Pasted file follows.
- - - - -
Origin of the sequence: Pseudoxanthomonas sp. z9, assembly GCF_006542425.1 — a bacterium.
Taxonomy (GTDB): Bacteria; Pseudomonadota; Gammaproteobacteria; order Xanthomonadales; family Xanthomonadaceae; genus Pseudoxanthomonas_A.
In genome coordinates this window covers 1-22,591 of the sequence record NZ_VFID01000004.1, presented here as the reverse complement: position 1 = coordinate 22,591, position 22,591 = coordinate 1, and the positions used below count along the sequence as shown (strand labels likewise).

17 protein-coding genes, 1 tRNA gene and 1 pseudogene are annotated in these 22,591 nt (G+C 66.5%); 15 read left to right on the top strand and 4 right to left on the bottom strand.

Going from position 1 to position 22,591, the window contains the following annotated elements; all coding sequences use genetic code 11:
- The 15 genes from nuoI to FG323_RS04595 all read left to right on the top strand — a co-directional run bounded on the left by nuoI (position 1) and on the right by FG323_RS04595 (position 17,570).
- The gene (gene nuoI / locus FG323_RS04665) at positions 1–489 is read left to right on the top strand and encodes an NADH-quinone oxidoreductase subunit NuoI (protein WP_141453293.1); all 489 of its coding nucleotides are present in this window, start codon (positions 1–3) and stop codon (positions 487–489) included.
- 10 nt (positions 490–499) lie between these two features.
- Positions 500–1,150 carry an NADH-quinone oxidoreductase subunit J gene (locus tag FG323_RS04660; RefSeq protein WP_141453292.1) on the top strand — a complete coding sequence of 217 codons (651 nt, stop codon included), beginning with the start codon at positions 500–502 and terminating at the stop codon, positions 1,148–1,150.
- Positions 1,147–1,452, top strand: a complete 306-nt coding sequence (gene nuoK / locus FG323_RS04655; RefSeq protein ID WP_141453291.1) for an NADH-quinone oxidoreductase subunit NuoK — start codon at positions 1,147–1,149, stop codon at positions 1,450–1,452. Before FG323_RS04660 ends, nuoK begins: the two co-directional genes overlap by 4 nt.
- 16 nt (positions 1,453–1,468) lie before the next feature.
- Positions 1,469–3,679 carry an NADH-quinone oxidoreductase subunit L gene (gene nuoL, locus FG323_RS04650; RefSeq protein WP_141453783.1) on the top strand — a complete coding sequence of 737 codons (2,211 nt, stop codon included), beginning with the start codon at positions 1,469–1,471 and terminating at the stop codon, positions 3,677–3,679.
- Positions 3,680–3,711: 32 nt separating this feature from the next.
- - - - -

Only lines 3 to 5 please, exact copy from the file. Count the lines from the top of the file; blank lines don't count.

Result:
In genome coordinates this window covers 1-22,591 of the sequence record NZ_VFID01000004.1, presented here as the reverse complement: position 1 = coordinate 22,591, position 22,591 = coordinate 1, and the positions used below count along the sequence as shown (strand labels likewise).

17 protein-coding genes, 1 tRNA gene and 1 pseudogene are annotated in these 22,591 nt (G+C 66.5%); 15 read left to right on the top strand and 4 right to left on the bottom strand.

Going from position 1 to position 22,591, the window contains the following annotated elements; all coding sequences use genetic code 11: